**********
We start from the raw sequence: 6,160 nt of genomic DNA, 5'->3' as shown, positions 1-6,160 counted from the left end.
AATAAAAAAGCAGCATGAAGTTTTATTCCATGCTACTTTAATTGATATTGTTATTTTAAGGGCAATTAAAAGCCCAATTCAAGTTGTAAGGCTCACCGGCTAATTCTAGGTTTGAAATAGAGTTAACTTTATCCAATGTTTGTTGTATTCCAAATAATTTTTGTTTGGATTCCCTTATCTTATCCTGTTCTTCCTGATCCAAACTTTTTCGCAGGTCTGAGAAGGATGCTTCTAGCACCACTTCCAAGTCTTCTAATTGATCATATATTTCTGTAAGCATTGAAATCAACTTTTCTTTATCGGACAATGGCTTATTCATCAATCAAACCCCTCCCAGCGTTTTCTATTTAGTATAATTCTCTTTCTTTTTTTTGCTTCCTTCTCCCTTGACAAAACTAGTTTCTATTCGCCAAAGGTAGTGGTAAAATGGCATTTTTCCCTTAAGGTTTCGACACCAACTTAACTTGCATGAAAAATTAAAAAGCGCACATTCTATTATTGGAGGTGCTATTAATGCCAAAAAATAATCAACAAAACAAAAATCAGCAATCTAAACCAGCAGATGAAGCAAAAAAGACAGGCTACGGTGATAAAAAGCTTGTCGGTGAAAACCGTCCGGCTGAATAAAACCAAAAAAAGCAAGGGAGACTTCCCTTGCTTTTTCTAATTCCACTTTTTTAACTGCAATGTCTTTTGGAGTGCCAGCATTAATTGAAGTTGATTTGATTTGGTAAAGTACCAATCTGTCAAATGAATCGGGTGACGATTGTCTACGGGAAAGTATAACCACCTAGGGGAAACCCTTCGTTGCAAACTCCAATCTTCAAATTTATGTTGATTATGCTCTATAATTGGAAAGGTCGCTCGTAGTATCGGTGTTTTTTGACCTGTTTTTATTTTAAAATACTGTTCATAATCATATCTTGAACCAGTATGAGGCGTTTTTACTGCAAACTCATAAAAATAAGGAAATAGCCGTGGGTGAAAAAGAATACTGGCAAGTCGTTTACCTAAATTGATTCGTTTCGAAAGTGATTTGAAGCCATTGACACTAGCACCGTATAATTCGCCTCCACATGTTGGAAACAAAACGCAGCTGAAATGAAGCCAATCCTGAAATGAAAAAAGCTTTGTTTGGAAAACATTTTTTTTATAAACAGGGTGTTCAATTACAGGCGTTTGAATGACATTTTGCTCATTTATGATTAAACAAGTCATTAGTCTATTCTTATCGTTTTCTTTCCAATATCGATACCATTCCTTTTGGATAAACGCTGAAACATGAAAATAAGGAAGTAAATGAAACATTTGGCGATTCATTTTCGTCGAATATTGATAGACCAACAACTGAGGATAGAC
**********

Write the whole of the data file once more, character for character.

We start from the raw sequence: 6,160 nt of genomic DNA, 5'->3' as shown, positions 1-6,160 counted from the left end.
AATAAAAAAGCAGCATGAAGTTTTATTCCATGCTACTTTAATTGATATTGTTATTTTAAGGGCAATTAAAAGCCCAATTCAAGTTGTAAGGCTCACCGGCTAATTCTAGGTTTGAAATAGAGTTAACTTTATCCAATGTTTGTTGTATTCCAAATAATTTTTGTTTGGATTCCCTTATCTTATCCTGTTCTTCCTGATCCAAACTTTTTCGCAGGTCTGAGAAGGATGCTTCTAGCACCACTTCCAAGTCTTCTAATTGATCATATATTTCTGTAAGCATTGAAATCAACTTTTCTTTATCGGACAATGGCTTATTCATCAATCAAACCCCTCCCAGCGTTTTCTATTTAGTATAATTCTCTTTCTTTTTTTTGCTTCCTTCTCCCTTGACAAAACTAGTTTCTATTCGCCAAAGGTAGTGGTAAAATGGCATTTTTCCCTTAAGGTTTCGACACCAACTTAACTTGCATGAAAAATTAAAAAGCGCACATTCTATTATTGGAGGTGCTATTAATGCCAAAAAATAATCAACAAAACAAAAATCAGCAATCTAAACCAGCAGATGAAGCAAAAAAGACAGGCTACGGTGATAAAAAGCTTGTCGGTGAAAACCGTCCGGCTGAATAAAACCAAAAAAAGCAAGGGAGACTTCCCTTGCTTTTTCTAATTCCACTTTTTTAACTGCAATGTCTTTTGGAGTGCCAGCATTAATTGAAGTTGATTTGATTTGGTAAAGTACCAATCTGTCAAATGAATCGGGTGACGATTGTCTACGGGAAAGTATAACCACCTAGGGGAAACCCTTCGTTGCAAACTCCAATCTTCAAATTTATGTTGATTATGCTCTATAATTGGAAAGGTCGCTCGTAGTATCGGTGTTTTTTGACCTGTTTTTATTTTAAAATACTGTTCATAATCATATCTTGAACCAGTATGAGGCGTTTTTACTGCAAACTCATAAAAATAAGGAAATAGCCGTGGGTGAAAAAGAATACTGGCAAGTCGTTTACCTAAATTGATTCGTTTCGAAAGTGATTTGAAGCCATTGACACTAGCACCGTATAATTCGCCTCCACATGTTGGAAACAAAACGCAGCTGAAATGAAGCCAATCCTGAAATGAAAAAAGCTTTGTTTGGAAAACATTTTTTTTATAAACAGGGTGTTCAATTACAGGCGTTTGAATGACATTTTGCTCATTTATGATTAAACAAGTCATTAGTCTATTCTTATCGTTTTCTTTCCAATATCGATACCATTCCTTTTGGATAAACGCTGAAACATGAAAATAAGGAAGTAAATGAAACATTTGGCGATTCATTTTCGTCGAATATTGATAGACCAACAACTGAGGATAGAC